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German growth slows sharply in 2019 as trade disputes bite

By Michael Nienaber and Thomas Seythal
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German growth slows sharply in 2019 as trade disputes bite

Construction workers are silhouetted while standing on scaffolding at the construction site of the new headquarters of the ECB during a guided media tour in Frankfurt

By Michael Nienaber and Thomas Seythal

BERLIN (Reuters) - The German economy grew by 0.6% in 2019, the weakest expansion rate since 2013 and a marked cooling from the previous year, as export-dependent manufacturers in Europe's largest economy face increased headwinds from trade disputes and less foreign demand.

The preliminary estimate, released on Wednesday by the Federal Statistics Office, was in line with a Reuters poll of analysts and followed growth in gross domestic product (GDP) of 1.5% in 2018.

"This means that the German economy grew the tenth year in a row. This is the longest growth period since German reunification," statistics official Albert Braakmann said.

Stronger private consumption, higher state spending and booming construction helped support growth in 2019 as struggling manufacturers dragged on activity.

Deka Bank analyst Andreas Scheuerle said the German economy had ended an unusually weak year marked by "bad luck and misery", pointing to tariff disputes and Brexit uncertainty.

"Without the domestic demand -- this means private consumption, state spending and construction -- the German economy would have entered a recession," Scheuerle added.

The office said the budget surplus of the public sector, including federal states, municipalities and social security systems, fell to 49.8 billion euros ($55.4 billion) or 1.5% of GDP after 62.4 billion euros or 1.9% in the previous year.

Chancellor Angela Merkel's ruling coalition is at odds over how to spend the federal government's budget surplus of 13.5 billion euros. Her conservatives are calling for corporate tax cuts while centre-left Finance Minister Olaf Scholz favours more public investment.


TRADE DRAGS

Exports edged up by 0.9% last year after a 2.1% increase in 2018 while imports rose by 1.9% following a 3.6% jump, the office added.

This meant net trade subtracted 0.4 percentage points from German growth whereas domestic activity contributed 1.0 percentage point, leaving an overall growth rate of 0.6%.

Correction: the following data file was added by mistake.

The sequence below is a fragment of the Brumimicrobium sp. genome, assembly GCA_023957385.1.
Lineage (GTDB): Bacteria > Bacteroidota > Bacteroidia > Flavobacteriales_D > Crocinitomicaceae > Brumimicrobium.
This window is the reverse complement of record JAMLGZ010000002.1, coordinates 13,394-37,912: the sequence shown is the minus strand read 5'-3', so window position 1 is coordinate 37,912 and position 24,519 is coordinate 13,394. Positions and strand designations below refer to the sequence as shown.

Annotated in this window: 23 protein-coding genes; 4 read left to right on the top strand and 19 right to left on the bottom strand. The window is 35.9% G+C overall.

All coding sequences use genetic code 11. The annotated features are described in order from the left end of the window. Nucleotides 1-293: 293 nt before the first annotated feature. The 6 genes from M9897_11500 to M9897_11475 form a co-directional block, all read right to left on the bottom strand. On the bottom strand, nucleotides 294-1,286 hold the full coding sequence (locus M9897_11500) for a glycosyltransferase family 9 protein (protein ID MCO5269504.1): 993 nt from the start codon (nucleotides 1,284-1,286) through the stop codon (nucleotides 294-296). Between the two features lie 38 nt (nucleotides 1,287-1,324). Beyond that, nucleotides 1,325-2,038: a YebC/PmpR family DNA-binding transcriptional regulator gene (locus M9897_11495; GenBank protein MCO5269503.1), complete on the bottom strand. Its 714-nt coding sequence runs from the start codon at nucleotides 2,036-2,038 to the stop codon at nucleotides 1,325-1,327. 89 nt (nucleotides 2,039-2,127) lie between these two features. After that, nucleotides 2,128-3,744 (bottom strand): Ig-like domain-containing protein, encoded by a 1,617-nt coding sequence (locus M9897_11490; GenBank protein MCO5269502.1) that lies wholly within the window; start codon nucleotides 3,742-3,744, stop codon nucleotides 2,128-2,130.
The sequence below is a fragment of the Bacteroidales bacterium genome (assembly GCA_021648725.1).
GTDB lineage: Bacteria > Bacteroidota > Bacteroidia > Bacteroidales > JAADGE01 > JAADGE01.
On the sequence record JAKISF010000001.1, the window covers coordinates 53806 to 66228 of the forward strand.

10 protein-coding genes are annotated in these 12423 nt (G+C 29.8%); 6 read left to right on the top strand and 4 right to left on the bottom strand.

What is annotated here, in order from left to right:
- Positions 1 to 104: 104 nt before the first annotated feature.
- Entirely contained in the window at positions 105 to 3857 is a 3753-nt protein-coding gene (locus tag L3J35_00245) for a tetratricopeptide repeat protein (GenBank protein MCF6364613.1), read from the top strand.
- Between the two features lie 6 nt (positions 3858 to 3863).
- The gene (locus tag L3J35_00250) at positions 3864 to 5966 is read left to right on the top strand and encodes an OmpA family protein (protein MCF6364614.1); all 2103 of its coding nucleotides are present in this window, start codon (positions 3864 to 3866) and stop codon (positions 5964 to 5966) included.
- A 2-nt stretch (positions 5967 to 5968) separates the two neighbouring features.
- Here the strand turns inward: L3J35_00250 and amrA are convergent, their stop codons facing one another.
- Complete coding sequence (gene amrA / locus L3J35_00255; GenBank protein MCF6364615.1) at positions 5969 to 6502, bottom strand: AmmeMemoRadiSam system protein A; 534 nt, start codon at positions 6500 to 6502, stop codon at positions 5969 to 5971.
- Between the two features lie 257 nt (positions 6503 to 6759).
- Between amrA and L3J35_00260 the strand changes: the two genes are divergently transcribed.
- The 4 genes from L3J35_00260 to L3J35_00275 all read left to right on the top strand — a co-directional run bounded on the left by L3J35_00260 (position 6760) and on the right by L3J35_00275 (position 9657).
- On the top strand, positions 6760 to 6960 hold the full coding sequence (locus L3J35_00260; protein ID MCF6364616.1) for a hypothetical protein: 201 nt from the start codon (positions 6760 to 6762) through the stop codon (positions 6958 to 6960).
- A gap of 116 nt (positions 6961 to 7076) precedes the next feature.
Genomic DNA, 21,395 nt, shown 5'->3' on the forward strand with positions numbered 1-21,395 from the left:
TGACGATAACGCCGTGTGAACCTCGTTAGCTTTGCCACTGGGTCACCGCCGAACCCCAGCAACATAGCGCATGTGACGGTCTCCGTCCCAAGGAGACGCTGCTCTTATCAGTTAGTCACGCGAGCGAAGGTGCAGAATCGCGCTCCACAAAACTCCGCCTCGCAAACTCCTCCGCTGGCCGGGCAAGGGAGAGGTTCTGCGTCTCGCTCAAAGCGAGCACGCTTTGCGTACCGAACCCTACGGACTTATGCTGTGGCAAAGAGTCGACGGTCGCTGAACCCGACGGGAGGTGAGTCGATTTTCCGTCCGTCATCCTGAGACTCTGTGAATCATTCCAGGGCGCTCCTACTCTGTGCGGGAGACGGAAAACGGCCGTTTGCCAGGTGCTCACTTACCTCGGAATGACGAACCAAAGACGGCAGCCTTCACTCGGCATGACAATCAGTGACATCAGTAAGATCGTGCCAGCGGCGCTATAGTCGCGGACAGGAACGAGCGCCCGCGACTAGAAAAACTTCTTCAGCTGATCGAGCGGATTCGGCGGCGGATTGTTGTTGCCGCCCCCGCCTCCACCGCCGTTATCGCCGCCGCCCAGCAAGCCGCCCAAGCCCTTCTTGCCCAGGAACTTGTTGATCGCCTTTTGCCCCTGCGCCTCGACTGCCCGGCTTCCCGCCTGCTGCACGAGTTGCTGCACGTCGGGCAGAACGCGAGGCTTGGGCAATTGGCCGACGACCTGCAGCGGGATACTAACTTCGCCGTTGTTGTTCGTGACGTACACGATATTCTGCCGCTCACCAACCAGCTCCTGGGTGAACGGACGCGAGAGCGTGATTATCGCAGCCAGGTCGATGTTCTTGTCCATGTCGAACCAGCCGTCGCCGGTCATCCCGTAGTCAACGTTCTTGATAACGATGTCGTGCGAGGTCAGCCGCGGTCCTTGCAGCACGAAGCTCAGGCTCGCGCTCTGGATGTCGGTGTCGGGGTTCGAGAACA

German consumers have benefited recently from record-high employment, inflation-busting pay hikes and low borrowing costs. The construction sector has been boosted by a growing population and the European Central Bank's zero interest rate policies.

Germany's export-dependent manufacturers are contending with sluggish foreign demand in light of a slowing world economy and uncertainty linked to tariff disputes and Britain's imminent exit from the European Union.

The automobile sector is also struggling to adjust to stricter emissions regulation and a shift to electric vehicles, with leading car companies and suppliers having announced massive job cuts to cope with the challenge.

Production in manufacturing, which makes up roughly a quarter of Germany's economic output, fell by 3.6%, the data showed. "This decrease was mainly caused by weak production in the automobile industry," the statistics office said.

Year-on-year from January to November, output in the car industry fell by 11.4%, statistics official Stefan Hauf added.

The office said the economy grew slightly in the fourth quarter and that it was carrying only little momentum into 2020.

The German government will update its 2020 growth forecast on Jan. 29 although officials have hinted there will not be any major changes to its autumn forecast. In October, Berlin predicted 1.0% growth for 2020, helped by a higher number of working days. Calendar-adjusted, it expects 0.6% growth.

"The economy will continue to move sideways in 2020," said DIHK managing director Martin Wansleben. He called for both more investment in public infrastructure and corporate tax cuts to give the economy a fiscal push.


(Reporting by Michael Nienaber and Thomas Seythal; Editing by Catherine Evans)